The Offensive Teaching Of Jesus That Christians Have Tried To Tone Down


This last Sunday saw me doing something I had no idea I would do: publically repenting over a microphone at church while inviting the congregation to make the prayer theirs too – or join in with their own.


Because I was totally overwhelmed by the cross once again. Totally convinced of the central part our own repentance plays in God moving in power in our lives, and us being able to experience more of his presence.

Why am I sharing this?

Certainly not to boast – the almost involuntary action came from a sudden, immense realisation of the tarnished state of my own heart. I am not proud of what I saw.

But I am convinced of our need for continued repentance as believers. And also worried that the concept of repentance isn't preached so much anymore.

We can fall into the trap of dressing up the concept in all sorts of fancy terms for those who do not yet believe. Telling people who live in a self-centred, self-sufficient society that unless they recognise they are sinners and cannot live without surrendering to Jesus seems almost offensive. But isn't that the gospel? Isn't that the good news? Like the pearl of great price, our salvation costs us everything – but gives us so much more.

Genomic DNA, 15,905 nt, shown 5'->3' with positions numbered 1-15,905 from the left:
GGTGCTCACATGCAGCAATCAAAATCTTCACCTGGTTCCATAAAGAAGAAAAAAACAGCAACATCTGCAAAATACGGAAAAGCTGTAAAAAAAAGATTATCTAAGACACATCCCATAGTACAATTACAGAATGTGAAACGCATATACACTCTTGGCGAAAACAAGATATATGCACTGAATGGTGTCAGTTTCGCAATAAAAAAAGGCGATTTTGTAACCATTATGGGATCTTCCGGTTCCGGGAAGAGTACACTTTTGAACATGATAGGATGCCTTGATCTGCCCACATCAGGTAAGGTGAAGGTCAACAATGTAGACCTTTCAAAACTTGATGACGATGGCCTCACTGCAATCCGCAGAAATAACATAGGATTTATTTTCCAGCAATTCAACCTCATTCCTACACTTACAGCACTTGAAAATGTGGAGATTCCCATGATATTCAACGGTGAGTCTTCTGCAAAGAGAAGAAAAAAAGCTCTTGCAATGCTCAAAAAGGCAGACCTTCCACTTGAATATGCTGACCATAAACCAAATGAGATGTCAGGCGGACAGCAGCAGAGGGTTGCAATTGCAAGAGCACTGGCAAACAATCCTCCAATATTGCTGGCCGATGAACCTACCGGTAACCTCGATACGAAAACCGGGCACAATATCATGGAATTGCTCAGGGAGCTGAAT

I am worried, too, that we don't talk much about holding short accounts with God. We don't often acknowledge that we have a tendency, as fallen humans, to sin – and, as Christians, we still have that battle to face every day. And what about the need to keep our hearts softened towards the Holy Spirit, so that we can hear his whispers?

I have spent time editing Bible study notes, and was dismayed when I was asked to tone down the language – finding alternatives for words like 'sin' and 'repentance' because they can turn readers off. While I understand the need to be relevant, surely teaching that strikes at the heart is exactly what we need?

What did Peter teach, after the amazing outpouring of the Holy Spirit we read about in Acts?

"Repent and be baptised, every one of you, in the name of Jesus Christ for the forgiveness of your sins." (Acts 2:38)

And what did Jesus himself say?

"Repent, for the kingdom of heaven has come near." (Matthew 4:17)

How dangerous it can be to tone down or forget the very message our Saviour preached.